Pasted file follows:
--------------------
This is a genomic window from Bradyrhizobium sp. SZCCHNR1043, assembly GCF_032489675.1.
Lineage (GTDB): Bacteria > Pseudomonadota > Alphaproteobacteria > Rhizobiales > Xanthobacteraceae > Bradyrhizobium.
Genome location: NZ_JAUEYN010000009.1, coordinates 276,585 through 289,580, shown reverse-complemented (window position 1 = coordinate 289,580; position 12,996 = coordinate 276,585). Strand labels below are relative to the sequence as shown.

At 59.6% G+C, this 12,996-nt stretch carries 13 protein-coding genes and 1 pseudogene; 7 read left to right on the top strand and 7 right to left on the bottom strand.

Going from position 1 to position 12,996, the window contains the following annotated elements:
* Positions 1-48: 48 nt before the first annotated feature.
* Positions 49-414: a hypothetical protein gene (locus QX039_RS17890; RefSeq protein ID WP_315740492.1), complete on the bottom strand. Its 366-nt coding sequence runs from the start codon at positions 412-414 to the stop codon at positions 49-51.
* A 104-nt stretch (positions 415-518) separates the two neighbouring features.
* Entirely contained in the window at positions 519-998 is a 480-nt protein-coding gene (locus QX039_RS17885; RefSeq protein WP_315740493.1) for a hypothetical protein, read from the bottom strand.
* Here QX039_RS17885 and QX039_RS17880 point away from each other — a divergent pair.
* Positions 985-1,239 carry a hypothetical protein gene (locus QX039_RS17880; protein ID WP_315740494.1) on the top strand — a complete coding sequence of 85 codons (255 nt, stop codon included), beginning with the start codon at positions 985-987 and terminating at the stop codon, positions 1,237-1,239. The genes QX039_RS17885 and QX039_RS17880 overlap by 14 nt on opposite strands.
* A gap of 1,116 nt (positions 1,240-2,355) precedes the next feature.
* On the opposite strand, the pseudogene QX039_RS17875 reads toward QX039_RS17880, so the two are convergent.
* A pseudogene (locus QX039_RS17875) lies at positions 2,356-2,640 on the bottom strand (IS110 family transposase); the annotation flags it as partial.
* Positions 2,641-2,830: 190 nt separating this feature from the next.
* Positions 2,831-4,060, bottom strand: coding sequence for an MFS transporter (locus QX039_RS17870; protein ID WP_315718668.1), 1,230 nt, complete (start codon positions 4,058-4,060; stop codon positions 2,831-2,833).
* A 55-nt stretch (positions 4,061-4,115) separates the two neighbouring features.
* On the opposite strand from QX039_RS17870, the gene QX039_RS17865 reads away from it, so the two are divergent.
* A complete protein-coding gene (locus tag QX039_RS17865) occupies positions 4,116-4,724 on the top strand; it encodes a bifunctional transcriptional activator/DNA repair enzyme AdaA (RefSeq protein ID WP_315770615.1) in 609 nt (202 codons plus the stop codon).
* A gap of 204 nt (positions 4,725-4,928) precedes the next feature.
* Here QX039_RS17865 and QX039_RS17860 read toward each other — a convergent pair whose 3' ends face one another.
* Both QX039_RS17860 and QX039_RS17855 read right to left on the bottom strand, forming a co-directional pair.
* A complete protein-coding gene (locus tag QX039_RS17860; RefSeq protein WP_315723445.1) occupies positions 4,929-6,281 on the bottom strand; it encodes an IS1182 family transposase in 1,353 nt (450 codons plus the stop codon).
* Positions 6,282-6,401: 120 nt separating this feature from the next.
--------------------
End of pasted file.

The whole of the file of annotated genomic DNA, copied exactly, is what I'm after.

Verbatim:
This is a genomic window from Bradyrhizobium sp. SZCCHNR1043, assembly GCF_032489675.1.
Lineage (GTDB): Bacteria > Pseudomonadota > Alphaproteobacteria > Rhizobiales > Xanthobacteraceae > Bradyrhizobium.
Genome location: NZ_JAUEYN010000009.1, coordinates 276,585 through 289,580, shown reverse-complemented (window position 1 = coordinate 289,580; position 12,996 = coordinate 276,585). Strand labels below are relative to the sequence as shown.

At 59.6% G+C, this 12,996-nt stretch carries 13 protein-coding genes and 1 pseudogene; 7 read left to right on the top strand and 7 right to left on the bottom strand.

Going from position 1 to position 12,996, the window contains the following annotated elements:
* Positions 1-48: 48 nt before the first annotated feature.
* Positions 49-414: a hypothetical protein gene (locus QX039_RS17890; RefSeq protein ID WP_315740492.1), complete on the bottom strand. Its 366-nt coding sequence runs from the start codon at positions 412-414 to the stop codon at positions 49-51.
* A 104-nt stretch (positions 415-518) separates the two neighbouring features.
* Entirely contained in the window at positions 519-998 is a 480-nt protein-coding gene (locus QX039_RS17885; RefSeq protein WP_315740493.1) for a hypothetical protein, read from the bottom strand.
* Here QX039_RS17885 and QX039_RS17880 point away from each other — a divergent pair.
* Positions 985-1,239 carry a hypothetical protein gene (locus QX039_RS17880; protein ID WP_315740494.1) on the top strand — a complete coding sequence of 85 codons (255 nt, stop codon included), beginning with the start codon at positions 985-987 and terminating at the stop codon, positions 1,237-1,239. The genes QX039_RS17885 and QX039_RS17880 overlap by 14 nt on opposite strands.
* A gap of 1,116 nt (positions 1,240-2,355) precedes the next feature.
* On the opposite strand, the pseudogene QX039_RS17875 reads toward QX039_RS17880, so the two are convergent.
* A pseudogene (locus QX039_RS17875) lies at positions 2,356-2,640 on the bottom strand (IS110 family transposase); the annotation flags it as partial.
* Positions 2,641-2,830: 190 nt separating this feature from the next.
* Positions 2,831-4,060, bottom strand: coding sequence for an MFS transporter (locus QX039_RS17870; protein ID WP_315718668.1), 1,230 nt, complete (start codon positions 4,058-4,060; stop codon positions 2,831-2,833).
* A 55-nt stretch (positions 4,061-4,115) separates the two neighbouring features.
* On the opposite strand from QX039_RS17870, the gene QX039_RS17865 reads away from it, so the two are divergent.
* A complete protein-coding gene (locus tag QX039_RS17865) occupies positions 4,116-4,724 on the top strand; it encodes a bifunctional transcriptional activator/DNA repair enzyme AdaA (RefSeq protein ID WP_315770615.1) in 609 nt (202 codons plus the stop codon).
* A gap of 204 nt (positions 4,725-4,928) precedes the next feature.
* Here QX039_RS17865 and QX039_RS17860 read toward each other — a convergent pair whose 3' ends face one another.
* Both QX039_RS17860 and QX039_RS17855 read right to left on the bottom strand, forming a co-directional pair.
* A complete protein-coding gene (locus tag QX039_RS17860; RefSeq protein WP_315723445.1) occupies positions 4,929-6,281 on the bottom strand; it encodes an IS1182 family transposase in 1,353 nt (450 codons plus the stop codon).
* Positions 6,282-6,401: 120 nt separating this feature from the next.